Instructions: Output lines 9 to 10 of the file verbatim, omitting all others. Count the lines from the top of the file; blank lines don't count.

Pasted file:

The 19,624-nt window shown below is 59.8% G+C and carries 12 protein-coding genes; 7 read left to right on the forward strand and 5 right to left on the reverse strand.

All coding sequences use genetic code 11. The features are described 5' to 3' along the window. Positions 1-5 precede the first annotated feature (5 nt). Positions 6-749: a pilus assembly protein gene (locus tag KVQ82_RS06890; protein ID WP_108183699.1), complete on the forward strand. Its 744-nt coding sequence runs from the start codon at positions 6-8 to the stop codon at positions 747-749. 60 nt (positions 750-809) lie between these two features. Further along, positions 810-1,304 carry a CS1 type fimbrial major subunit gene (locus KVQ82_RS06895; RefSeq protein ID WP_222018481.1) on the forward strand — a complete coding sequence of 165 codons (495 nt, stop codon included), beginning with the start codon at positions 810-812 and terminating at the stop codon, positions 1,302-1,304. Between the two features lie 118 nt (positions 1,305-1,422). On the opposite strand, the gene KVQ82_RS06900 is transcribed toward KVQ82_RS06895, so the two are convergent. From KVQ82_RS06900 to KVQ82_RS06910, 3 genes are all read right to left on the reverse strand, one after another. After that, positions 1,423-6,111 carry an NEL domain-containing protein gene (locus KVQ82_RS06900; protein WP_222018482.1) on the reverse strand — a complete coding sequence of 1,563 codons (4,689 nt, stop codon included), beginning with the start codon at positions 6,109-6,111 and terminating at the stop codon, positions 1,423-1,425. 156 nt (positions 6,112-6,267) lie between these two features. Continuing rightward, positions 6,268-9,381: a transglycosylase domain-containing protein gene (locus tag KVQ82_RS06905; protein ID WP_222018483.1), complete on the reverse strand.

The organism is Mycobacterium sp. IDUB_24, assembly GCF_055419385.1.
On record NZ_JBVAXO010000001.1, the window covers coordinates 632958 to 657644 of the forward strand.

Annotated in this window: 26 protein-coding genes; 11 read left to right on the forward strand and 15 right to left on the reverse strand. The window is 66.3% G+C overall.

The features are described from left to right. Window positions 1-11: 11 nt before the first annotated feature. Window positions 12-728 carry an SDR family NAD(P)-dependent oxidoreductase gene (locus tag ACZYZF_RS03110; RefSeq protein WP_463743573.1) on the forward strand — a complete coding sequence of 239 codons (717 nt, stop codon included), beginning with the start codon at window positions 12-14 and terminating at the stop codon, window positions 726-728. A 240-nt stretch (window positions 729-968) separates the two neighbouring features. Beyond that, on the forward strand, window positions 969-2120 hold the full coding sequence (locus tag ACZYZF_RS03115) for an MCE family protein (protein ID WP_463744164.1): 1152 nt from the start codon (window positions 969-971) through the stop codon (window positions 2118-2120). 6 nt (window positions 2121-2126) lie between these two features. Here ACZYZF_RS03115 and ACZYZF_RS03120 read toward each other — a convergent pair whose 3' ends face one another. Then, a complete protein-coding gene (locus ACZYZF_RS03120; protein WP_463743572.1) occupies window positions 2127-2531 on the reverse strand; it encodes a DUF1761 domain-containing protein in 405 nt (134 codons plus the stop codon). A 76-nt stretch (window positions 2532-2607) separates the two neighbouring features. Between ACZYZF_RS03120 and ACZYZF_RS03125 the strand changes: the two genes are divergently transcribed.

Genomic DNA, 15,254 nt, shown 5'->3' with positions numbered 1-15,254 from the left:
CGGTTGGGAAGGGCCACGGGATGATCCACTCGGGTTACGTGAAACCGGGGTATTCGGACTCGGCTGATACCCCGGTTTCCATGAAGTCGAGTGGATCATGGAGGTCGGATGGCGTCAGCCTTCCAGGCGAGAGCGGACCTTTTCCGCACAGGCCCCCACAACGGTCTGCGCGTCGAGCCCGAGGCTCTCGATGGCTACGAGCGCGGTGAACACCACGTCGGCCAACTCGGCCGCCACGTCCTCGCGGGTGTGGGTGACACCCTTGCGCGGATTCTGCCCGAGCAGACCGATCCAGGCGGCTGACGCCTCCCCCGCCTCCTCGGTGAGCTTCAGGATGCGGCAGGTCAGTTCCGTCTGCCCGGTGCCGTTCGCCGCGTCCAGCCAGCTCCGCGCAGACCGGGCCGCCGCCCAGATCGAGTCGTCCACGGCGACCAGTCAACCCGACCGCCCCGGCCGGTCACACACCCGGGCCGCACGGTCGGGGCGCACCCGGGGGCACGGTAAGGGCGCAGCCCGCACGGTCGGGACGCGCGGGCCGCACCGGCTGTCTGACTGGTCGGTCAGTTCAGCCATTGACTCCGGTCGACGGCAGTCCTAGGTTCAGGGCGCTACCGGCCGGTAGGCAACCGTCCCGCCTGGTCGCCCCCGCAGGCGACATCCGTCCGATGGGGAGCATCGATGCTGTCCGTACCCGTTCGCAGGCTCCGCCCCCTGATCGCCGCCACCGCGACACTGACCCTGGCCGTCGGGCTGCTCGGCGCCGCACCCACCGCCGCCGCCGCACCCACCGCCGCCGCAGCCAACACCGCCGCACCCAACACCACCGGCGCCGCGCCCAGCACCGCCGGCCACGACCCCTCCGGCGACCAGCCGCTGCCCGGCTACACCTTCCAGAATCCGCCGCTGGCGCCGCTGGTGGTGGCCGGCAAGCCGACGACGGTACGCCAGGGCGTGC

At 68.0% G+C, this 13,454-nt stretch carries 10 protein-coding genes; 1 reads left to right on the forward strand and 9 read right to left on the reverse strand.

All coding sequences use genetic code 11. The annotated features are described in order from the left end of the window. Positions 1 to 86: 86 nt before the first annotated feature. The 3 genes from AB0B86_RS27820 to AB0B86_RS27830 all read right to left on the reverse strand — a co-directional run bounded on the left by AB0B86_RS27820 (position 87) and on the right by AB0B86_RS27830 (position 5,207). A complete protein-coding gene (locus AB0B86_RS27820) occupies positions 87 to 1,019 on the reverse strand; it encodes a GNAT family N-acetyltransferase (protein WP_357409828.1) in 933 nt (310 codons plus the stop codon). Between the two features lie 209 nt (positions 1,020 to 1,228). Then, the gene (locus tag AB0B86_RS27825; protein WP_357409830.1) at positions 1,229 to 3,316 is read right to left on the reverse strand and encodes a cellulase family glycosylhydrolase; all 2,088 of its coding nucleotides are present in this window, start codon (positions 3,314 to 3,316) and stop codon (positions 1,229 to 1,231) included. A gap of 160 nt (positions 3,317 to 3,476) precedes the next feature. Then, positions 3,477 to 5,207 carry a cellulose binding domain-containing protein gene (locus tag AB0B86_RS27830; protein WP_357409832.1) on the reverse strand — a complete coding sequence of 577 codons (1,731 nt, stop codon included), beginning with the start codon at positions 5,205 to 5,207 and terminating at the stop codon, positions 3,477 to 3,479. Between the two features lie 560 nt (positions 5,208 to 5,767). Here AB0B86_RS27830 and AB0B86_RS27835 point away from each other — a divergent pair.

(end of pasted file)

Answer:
At 68.0% G+C, this 13,454-nt stretch carries 10 protein-coding genes; 1 reads left to right on the forward strand and 9 read right to left on the reverse strand.

All coding sequences use genetic code 11. The annotated features are described in order from the left end of the window. Positions 1 to 86: 86 nt before the first annotated feature. The 3 genes from AB0B86_RS27820 to AB0B86_RS27830 all read right to left on the reverse strand — a co-directional run bounded on the left by AB0B86_RS27820 (position 87) and on the right by AB0B86_RS27830 (position 5,207). A complete protein-coding gene (locus AB0B86_RS27820) occupies positions 87 to 1,019 on the reverse strand; it encodes a GNAT family N-acetyltransferase (protein WP_357409828.1) in 933 nt (310 codons plus the stop codon). Between the two features lie 209 nt (positions 1,020 to 1,228). Then, the gene (locus tag AB0B86_RS27825; protein WP_357409830.1) at positions 1,229 to 3,316 is read right to left on the reverse strand and encodes a cellulase family glycosylhydrolase; all 2,088 of its coding nucleotides are present in this window, start codon (positions 3,314 to 3,316) and stop codon (positions 1,229 to 1,231) included. A gap of 160 nt (positions 3,317 to 3,476) precedes the next feature. Then, positions 3,477 to 5,207 carry a cellulose binding domain-containing protein gene (locus tag AB0B86_RS27830; protein WP_357409832.1) on the reverse strand — a complete coding sequence of 577 codons (1,731 nt, stop codon included), beginning with the start codon at positions 5,205 to 5,207 and terminating at the stop codon, positions 3,477 to 3,479. Between the two features lie 560 nt (positions 5,208 to 5,767). Here AB0B86_RS27830 and AB0B86_RS27835 point away from each other — a divergent pair.